South Florida students, Heat legend Ray Allen visit Auschwitz as world marks 75 years since liberation

(WSVN) - This Monday marks the 75th anniversary of the liberation of Auschwitz. A group of South Florida students recently traveled to the Nazi concentration camp, and joining them, some star power. Sports director Steve Shapiro has this special assignment report, Lesson of a Lifetime.

It was the biggest shot in Miami Heat history.

Mike Breen, ESPN play-by-play announcer (during 2013 NBA Finals, Game 6): “Back out to Allen, his three pointer — bang!”

That’s the Ray Allen you know.

This is the Ray Allen you probably do not.

A man with the spotlight of fame, using it to illuminate a dark time in world history.

Ray Allen, NBA Hall of Fame guard: “The first time I had seen ‘Schindler’s List’ it was 1993. I was in college, and when I walked out of there, you’re like, ‘You know, this is real.'”

The Holocaust.

The murder of six million Jews.

Nearly one million killed here at the Nazi’s Auschwitz-Birkenau concentration and death camps in Poland.

Ray first traveled here in 2017 and wrote about his experience in an essay titled, “Why I Went to Auschwitz.”

Ray Allen: “You actually get transported to a place where people were killed, and you’re standing on this hallowed ground where it actually took place.”

Ray is on the board of the U.S. Holocaust Memorial Museum, and recently, he returned to Europe.

This time with new friends.

Sofia Schlesinger, Ransom Everglades School student: “I just cannot believe that humans are really capable of something so awful.”

Angelo Berretta, Miami Beach Senior High School student: “It was mostly, like, hell. You’re in hell.”

Thirteen Miami-Dade high school students were part of a South Florida group participating in an educational program called “In Humanity’s Footsteps.”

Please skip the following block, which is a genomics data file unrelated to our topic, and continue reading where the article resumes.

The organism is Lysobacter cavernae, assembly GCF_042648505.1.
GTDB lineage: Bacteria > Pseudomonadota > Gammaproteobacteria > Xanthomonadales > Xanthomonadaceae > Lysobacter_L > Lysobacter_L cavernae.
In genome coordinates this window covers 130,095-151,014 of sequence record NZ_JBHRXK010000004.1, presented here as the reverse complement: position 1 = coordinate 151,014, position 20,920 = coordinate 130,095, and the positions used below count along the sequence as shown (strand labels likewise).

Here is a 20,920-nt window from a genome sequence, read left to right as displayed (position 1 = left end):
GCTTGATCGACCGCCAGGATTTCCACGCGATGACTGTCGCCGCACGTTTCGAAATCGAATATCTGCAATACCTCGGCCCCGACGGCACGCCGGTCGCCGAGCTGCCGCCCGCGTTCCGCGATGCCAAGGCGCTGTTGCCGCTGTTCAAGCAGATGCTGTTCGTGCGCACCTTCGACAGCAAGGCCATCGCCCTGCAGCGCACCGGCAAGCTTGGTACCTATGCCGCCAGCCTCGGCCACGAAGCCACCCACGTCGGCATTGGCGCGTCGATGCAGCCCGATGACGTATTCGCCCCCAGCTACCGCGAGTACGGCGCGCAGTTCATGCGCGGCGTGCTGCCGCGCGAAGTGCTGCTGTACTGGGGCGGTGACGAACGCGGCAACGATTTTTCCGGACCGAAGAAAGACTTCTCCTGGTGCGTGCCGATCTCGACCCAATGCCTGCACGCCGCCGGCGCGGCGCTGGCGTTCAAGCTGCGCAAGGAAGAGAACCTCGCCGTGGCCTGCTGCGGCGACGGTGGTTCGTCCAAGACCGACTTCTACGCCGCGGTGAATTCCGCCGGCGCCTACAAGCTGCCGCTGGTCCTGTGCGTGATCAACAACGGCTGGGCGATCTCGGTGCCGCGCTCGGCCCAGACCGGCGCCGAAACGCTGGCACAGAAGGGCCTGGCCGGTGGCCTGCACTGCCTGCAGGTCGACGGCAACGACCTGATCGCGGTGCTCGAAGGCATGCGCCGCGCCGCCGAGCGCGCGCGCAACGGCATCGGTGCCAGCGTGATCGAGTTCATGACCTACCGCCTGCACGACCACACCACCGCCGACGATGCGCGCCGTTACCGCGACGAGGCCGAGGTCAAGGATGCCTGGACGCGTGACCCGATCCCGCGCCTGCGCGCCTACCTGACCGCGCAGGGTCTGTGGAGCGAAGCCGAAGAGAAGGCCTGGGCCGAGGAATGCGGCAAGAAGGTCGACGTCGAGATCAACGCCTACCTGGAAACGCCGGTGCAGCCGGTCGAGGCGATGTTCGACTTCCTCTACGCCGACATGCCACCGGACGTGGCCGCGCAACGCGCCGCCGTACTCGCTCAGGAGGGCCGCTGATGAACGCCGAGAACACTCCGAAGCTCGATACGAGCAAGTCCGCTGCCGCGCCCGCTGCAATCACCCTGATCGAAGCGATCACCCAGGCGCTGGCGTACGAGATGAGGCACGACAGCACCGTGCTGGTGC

Aley Sheer, trip organizer: “What we hope is that we will be able to take thousands of students to Poland.”

Others on the trip included Ray, his wife, Shannon, and their children, “The People’s Court” Judge Marilyn Milian and Holocaust survivor Sam Peltz.

Ray Allen: “It’s teaching young people how to have empathy for other people, not just people who look like you.”

What they saw on their five day trip: barracks, crematoriums and a gas chamber.

Sofia Schlesinger: “There were actually scratch marks on the ceilings of the gas chambers because people would pile up and people would try to climb up to the top to get out, but they couldn’t. All these rooms full of shoes — children’s shoes — from the victims, was really sad.”

Matthew Jimenez, Miami Beach Senior High School student: “Even if you’re not Jewish, you can’t just ignore something like this that happened.”

And they want to make sure it can never happen again as anti-Semitism in America reaches near historic levels, according to the Anti-Defamation League.

In 2018, a mass shooting at a Pittsburgh synagogue was the deadliest attack on Jews in U.S. history.

A year earlier, this was the chant in Charlottesville, Virginia.

White supremacists chant, August 2017: “Jews will not replace us!”

But back in South Florida, these young people will now carry a different type of torch into the future.

One lit with love, empathy and a promise to never forget.

Sofia Schlesinger: “This isn’t Jewish history or Polish history or German history. It’s human history.”

In Humanity’s Footsteps:
ihfootsteps.org/

United States Holocaust Memorial Museum:
www.ushmm.org/

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